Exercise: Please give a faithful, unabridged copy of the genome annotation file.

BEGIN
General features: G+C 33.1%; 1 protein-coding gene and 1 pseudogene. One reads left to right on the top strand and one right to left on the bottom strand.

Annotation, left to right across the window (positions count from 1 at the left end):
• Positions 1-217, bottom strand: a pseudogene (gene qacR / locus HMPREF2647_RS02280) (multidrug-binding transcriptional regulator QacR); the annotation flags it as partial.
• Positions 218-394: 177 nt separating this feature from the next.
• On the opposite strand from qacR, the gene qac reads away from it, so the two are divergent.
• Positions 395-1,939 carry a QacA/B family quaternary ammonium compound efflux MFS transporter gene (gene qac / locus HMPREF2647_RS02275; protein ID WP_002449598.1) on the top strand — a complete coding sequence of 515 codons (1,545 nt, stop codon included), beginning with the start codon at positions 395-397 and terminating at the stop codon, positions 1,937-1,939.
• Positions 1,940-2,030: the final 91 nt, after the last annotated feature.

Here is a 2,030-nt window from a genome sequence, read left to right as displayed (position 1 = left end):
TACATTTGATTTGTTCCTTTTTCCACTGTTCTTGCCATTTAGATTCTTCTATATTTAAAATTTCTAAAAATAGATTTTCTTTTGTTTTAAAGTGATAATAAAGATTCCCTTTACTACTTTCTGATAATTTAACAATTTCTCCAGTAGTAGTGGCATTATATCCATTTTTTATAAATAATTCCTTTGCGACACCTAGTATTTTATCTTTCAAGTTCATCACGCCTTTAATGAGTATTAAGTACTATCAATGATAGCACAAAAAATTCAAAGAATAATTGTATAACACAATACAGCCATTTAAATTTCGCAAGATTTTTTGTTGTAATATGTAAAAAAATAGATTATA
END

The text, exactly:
General features: G+C 33.1%; 1 protein-coding gene and 1 pseudogene. One reads left to right on the top strand and one right to left on the bottom strand.

Annotation, left to right across the window (positions count from 1 at the left end):
• Positions 1-217, bottom strand: a pseudogene (gene qacR / locus HMPREF2647_RS02280) (multidrug-binding transcriptional regulator QacR); the annotation flags it as partial.
• Positions 218-394: 177 nt separating this feature from the next.
• On the opposite strand from qacR, the gene qac reads away from it, so the two are divergent.
• Positions 395-1,939 carry a QacA/B family quaternary ammonium compound efflux MFS transporter gene (gene qac / locus HMPREF2647_RS02275; protein ID WP_002449598.1) on the top strand — a complete coding sequence of 515 codons (1,545 nt, stop codon included), beginning with the start codon at positions 395-397 and terminating at the stop codon, positions 1,937-1,939.
• Positions 1,940-2,030: the final 91 nt, after the last annotated feature.

Here is a 2,030-nt window from a genome sequence, read left to right as displayed (position 1 = left end):
TACATTTGATTTGTTCCTTTTTCCACTGTTCTTGCCATTTAGATTCTTCTATATTTAAAATTTCTAAAAATAGATTTTCTTTTGTTTTAAAGTGATAATAAAGATTCCCTTTACTACTTTCTGATAATTTAACAATTTCTCCAGTAGTAGTGGCATTATATCCATTTTTTATAAATAATTCCTTTGCGACACCTAGTATTTTATCTTTCAAGTTCATCACGCCTTTAATGAGTATTAAGTACTATCAATGATAGCACAAAAAATTCAAAGAATAATTGTATAACACAATACAGCCATTTAAATTTCGCAAGATTTTTTGTTGTAATATGTAAAAAAATAGATTATA